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Roughly speaking how stable are short sections of single-stranded RNA in exposed environments compared to double-stranded DNA?

A search following a recent news item led me to a CDC Morbidity and Mortality Weekly Report for 23 March 2020 which says in part:

SARS-CoV-2 RNA was identified on a variety of
surfaces in cabins of both symptomatic and asymptomatic
infected passengers up to 17 days after cabins were vacated
on the Diamond Princess but before disinfection procedures
had been conducted (Takuya Yamagishi, National Institute of
Infectious Diseases, personal communication, 2020). Although
these data cannot be used to determine whether transmission
occurred from contaminated surfaces, further study of fomite
transmission of SARS-CoV-2 aboard cruise ships is warranted.

Identifying bits of RNA does not imply a surface is infectious and that’s not what I am asking about here.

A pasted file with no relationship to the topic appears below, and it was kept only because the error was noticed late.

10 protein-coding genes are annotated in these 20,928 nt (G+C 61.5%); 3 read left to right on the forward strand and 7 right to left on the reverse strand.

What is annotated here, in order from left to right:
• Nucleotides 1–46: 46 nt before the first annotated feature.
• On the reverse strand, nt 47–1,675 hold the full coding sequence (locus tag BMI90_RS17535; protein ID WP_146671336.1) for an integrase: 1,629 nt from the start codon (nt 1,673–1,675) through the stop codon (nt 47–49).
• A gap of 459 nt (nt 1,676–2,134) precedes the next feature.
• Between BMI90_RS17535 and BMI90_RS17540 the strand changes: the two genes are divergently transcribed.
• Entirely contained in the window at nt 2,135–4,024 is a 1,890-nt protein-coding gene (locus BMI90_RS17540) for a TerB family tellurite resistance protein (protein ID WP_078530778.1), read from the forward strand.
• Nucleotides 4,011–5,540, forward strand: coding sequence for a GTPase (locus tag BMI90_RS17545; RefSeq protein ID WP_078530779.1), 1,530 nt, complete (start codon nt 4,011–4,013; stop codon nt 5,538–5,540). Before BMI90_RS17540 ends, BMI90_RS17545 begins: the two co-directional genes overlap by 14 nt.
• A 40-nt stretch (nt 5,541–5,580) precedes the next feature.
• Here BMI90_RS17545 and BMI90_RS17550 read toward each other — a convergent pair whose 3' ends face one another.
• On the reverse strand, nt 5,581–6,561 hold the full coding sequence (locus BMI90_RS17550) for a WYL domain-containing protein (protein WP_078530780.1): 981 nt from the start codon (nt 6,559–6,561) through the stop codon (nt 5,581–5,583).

This reminded me of answer(s) to Was 14,000+ year old DNA “laying around in cave dirt” protected from degradation, or is it just naturally this robust? which explain that small fragments of DNA can be quite stable in some environments; in some places on Earth the DNA in the soil can be ten thousand years old.

Question: Roughly speaking how stable are short sections of single-stranded RNA in exposed environments compared to double-stranded DNA?

The answer is likely to contain “It depends on…” as did the answer to the DNA stability question, I’m primarily interested in the differential stability between the two.

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